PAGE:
The issue to untangle here is, does a critic have an obligation to notify a producer when a bottle is suspect or not showing well? How about if the wine is ever so slightly corked? What if it’s slightly fizzy? Some wines can be lightstruck. Others can be bretty or have a little v.a. Oxidized wines can mimic maderized wines. Many wines just seem off in some way–you know something’s not right, but you (not being a trained enologist) can’t quite put your finger on it. The list is actually quite long of things that can go bad. In the case of a heat-damaged wine, shouldn’t producers be aware of the weather conditions they’re sending their wines into? Most send via ground, which can take 5 business days, as opposed to the more expensive next day delivery. (Savvy producers, I’ve noticed, are starting to include little ice packs in the boxes that can keep the wine cool for days.) At any rate, a producer ought to check the long range weather forecast. If they don’t, well, who’s to blame and whose responsibility is it to rectify the situation?

Delving deeper, how is the critic to determine if the bottle in question was bad, as opposed to the wine itself being bad? I recently gave this review to a wine: “This blend of Cabernet Sauvignon and Syrah…has a burnt, overripe flavor suggesting shriveled raisin skins…”. My first thought was the grapes got sun-burnt, but I suppose it could have been a baked bottle, blasted in the back of a delivery truck. There conceivably could be other bottles of the same wine that don’t have that burnt flavor and are perfectly sound. How am I to know? Were I to second guess myself every time a bad wine comes my way, I’d have to clone myself and have a second, third or fourth taster confirm every dreary repeat.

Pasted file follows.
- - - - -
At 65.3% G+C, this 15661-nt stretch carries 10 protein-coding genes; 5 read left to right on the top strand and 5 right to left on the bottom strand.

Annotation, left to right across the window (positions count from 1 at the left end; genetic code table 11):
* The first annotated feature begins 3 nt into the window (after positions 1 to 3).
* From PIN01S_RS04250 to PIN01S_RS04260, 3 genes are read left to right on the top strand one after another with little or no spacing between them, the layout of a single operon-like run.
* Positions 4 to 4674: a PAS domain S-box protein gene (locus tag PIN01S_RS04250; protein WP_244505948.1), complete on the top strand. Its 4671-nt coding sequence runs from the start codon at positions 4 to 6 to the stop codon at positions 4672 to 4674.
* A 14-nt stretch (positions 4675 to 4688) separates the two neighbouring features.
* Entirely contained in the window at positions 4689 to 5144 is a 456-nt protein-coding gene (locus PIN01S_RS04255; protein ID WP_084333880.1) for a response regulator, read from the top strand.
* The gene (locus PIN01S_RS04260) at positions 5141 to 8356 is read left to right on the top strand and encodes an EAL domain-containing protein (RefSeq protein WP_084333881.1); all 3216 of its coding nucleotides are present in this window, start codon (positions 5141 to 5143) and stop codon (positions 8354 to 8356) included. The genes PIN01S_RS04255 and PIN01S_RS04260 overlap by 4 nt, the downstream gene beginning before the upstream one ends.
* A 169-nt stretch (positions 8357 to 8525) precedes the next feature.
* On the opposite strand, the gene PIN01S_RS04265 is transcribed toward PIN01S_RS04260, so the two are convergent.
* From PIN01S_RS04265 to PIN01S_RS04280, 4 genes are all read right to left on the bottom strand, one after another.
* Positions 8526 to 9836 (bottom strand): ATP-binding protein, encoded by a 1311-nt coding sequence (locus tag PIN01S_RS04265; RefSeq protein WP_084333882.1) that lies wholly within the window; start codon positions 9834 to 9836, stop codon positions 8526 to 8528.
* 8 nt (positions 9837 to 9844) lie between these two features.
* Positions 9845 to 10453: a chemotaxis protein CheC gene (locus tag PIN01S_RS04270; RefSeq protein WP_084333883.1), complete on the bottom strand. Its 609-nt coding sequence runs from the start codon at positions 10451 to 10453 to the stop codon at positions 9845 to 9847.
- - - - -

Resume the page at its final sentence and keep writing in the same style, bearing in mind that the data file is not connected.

I admit there are aspects of this situation that trouble my conscience. I take no pleasure in giving out bad scores and harsh reviews. But two thoughts comfort me: One, nobody is forced to send me wine at the point of a gun. And two, there really is a lot of bad wine out there–not bad bottles, not bottles that suffered, but perfectly good glass bottles that contain perfectly awful wine.

  1. Steve,

    My comment is related, but slightly tangential. During my last trip to Napa I noted that some wineries were mindful of the realities of summer shipping. They would not ship to where I live in Houston TX during the summer months. Instead they arranged delayed delivery, shipped when the temperatures were better suited to ensuring that wine arrived in good shape.

    Jarvis club members are offered terms whereby the winery will only ship during the summer heat if the customer accepts overnight air delivery.

  2. My take on the “bad bottle” is that is an overused excuse for the discovery of a wine that doesn’t taste good. The quality of wine in the bottle is always the winery’s responsibility, irrespective of where they try to cast the blame. If the producer sent the wine to you under those conditions, then imagine what in what shape the wines arrive to their winery direct and wine club customers.

    Consistent quality in every bottle is the mark of professionalism in the wine business. Claiming it was “a bad bottle” is like the murderer who explains his crime, “I made a mistake…and everyone makes mistakes.”